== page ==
7 Important Things To Do For Your Kids When You Divorce
Divorce is painful for all parties involved, but often the most affected are children.
While you’re nursing your wounds, it’s important to keep in mind, children still regard their parents as role models. While it’s a painful time, it can also be a tremendous teaching opportunity for yourself and your children.
With some conscious effort from both parties, you can provide great examples for how to handle life’s difficult situations with integrity and compassion.
Below are 7 important things to do for your children when you divorce.
While divorce can bring with it a lot of hurt and anger, it’s important not to outwardly place blame on your ex-partner in front of your kids. It’s vital to be honest with your kids, but without being critical of your spouse.
Children will always see their parents as role models, and it’s important to respect the importance of that. Blame and criticism in front of your children will only cause them to feel unsafe and confused. Be respectful of your spouse when giving the reasons for the separation.
Ensure you have a safe space with a friend or Psychologist to work through any anger and resentment you may have towards your ex partner.
It’s important to keep in mind your children will experience a lot of emotions, ranging from anger, sadness, confusion, guilt, worry, sadness and more.
These emotions are natural and part of the process. Create a safe space for your children to feel and express any emotions that come up for them, and offer support and conversation when it’s needed.
Try to commit to actively listening to them, without judgement or defensiveness. Prepare to answer tough questions regarding new living arrangements and how often your children will get to see each parent.
The most important thing is to reassure your children that the divorce isn’t their fault.
Children often express their emotions through negative behaviour changes. Increasing instances of tantrums, fits, being difficult, having accidents or odd behaviours are all normal, it’s best to be patient with them, and take any opportunities to discuss how they’re feeling.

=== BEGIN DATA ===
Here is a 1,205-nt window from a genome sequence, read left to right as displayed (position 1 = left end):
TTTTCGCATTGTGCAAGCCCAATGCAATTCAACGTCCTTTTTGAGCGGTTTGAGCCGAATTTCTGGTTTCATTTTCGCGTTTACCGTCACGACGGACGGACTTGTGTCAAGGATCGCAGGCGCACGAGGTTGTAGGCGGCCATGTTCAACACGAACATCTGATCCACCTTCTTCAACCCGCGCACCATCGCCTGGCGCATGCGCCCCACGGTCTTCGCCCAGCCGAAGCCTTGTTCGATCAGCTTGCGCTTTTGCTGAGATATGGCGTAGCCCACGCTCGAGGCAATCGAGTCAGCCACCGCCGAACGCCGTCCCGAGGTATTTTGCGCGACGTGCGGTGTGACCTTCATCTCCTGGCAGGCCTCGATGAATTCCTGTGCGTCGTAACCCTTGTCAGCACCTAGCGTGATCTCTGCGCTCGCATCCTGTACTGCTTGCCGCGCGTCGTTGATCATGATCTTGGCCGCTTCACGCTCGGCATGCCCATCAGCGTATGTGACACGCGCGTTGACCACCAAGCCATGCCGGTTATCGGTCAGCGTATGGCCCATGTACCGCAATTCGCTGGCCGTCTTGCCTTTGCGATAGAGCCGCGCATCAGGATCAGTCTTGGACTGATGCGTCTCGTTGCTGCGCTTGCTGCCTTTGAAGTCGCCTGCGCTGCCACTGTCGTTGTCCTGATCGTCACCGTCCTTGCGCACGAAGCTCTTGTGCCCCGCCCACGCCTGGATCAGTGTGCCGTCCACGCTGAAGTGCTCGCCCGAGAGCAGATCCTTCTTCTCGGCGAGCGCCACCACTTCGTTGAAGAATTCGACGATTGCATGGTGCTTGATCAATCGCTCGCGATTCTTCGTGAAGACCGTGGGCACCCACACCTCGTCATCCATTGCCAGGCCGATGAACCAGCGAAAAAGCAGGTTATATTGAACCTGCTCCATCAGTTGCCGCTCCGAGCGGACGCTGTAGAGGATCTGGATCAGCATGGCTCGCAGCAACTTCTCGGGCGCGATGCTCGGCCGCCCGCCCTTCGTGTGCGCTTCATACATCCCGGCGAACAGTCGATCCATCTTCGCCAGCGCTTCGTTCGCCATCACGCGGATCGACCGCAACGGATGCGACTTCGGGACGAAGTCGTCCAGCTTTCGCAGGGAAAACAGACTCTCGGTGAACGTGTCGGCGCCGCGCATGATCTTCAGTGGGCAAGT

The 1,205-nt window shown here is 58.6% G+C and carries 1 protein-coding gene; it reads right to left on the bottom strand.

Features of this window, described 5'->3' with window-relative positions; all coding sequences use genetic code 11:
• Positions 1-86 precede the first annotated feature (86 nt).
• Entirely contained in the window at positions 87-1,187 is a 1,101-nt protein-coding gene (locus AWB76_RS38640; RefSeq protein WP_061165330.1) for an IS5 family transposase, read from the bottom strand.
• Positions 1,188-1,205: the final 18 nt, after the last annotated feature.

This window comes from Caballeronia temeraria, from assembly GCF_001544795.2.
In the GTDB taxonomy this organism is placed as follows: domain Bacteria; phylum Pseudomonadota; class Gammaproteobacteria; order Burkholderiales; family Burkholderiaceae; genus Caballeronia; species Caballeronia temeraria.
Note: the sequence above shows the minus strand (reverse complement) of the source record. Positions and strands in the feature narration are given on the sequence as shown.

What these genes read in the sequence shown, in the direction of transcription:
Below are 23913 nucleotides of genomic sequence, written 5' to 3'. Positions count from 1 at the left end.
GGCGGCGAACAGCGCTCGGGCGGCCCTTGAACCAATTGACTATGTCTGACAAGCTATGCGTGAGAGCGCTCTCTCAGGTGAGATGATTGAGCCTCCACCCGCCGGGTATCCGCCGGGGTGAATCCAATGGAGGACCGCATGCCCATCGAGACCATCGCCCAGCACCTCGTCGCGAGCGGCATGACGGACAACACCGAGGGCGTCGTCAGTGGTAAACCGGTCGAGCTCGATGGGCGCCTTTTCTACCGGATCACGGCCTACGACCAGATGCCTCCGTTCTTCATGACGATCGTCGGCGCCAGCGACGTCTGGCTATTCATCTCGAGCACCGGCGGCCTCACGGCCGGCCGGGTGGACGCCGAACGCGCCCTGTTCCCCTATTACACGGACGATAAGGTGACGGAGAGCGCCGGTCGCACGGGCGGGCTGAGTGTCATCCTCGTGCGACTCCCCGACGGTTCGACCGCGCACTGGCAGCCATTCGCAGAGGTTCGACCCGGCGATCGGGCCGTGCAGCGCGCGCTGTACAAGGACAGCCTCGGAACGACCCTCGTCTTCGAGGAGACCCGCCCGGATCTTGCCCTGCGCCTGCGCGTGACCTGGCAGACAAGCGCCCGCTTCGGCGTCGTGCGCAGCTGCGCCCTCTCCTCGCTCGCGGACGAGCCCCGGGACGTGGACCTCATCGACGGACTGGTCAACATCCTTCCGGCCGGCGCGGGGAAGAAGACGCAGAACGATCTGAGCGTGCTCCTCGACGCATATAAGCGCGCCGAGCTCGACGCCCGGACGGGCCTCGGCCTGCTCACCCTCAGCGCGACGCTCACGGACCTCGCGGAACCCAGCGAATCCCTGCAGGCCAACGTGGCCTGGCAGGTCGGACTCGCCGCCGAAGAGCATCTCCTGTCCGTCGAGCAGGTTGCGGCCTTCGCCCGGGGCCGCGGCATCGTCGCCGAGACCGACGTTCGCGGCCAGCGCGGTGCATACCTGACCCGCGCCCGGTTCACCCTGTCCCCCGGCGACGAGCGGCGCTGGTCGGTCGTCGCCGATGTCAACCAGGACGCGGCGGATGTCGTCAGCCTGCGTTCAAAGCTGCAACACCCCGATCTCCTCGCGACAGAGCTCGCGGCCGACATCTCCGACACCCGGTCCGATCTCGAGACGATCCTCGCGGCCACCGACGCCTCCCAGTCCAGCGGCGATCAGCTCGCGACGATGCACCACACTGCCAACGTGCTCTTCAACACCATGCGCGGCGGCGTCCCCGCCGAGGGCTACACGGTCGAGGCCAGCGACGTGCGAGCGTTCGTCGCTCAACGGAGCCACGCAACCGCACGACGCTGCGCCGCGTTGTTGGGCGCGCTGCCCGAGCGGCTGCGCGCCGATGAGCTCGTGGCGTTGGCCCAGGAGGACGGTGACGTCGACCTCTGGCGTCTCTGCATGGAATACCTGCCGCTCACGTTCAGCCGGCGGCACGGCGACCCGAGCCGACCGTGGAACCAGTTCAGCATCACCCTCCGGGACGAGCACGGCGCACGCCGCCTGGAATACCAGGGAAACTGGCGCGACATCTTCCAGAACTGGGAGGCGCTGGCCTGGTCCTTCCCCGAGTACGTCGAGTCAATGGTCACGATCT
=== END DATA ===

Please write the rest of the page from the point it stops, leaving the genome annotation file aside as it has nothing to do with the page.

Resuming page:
Focus on keeping communication lines open — no matter how difficult.
Children are remarkably resilient and responsive to change when given the support and love they need. Your words, actions, and ability to remain consistent are all important tools to reassure your children of your unchanging love.
A general worry for children going through divorce is that they will no longer be loved by either parent. Help them by realising this fear, and make a daily effort to show them they are safe and loved, regardless of circumstances and changes.
Just as we’re instructed to first fit our own oxygen mask in case of an emergency, it’s important to take care of yourself during your separation, so you can be of support to your children when you’re needed.
Make sure to prioritize your own self care by having close friends or a Psychologist available to you, when you need to process through the emotions and changes that are occurring.
If you are able to be calm and emotionally present, your kids will feel more at ease.
Separations and divorces are emotionally taxing, and you may find yourself tempted to do things out of spite without thinking of the longer term ramifications.
Make sure not to use your children against your ex-spouse, even subtly. Remember, it’s more important that your children feel loved and supported by both parents, than it is to make your ex suffer.
Using your children as leverage or bait to exact revenge or control is more damaging to the kids long term, than it is to either parent.
Even in the nastiest of circumstances, always keep in mind: love your children more than you hate your ex.
Clear, two way communication with your spouse is paramount when agreeing on shared care and support arrangements. Be clear and open with your spouse about your wishes, and be considerate of their wishes in response.
Be practical and write down and sign all agreements you put in place, including details about child support, holidays, visitation and more. If your children are over 13, it can be important to discuss their wishes as well to incorporate in the agreement.
Keep in mind, both parents relationships with their children are important and the agreement should nurture this. Decide whether you need an informal agreement (written and signed), or a formal legal agreement, and ensure both parties have a copy (printed and digital), for easy reference later on if disagreements occur.
In summary, keep in mind to work as a Co-parent team to ensure your children get the support they need through this difficult time, and do your emotional processing of the break-up with the support of others – friends or your Psychologist, in order to take care of both yourself and your children.
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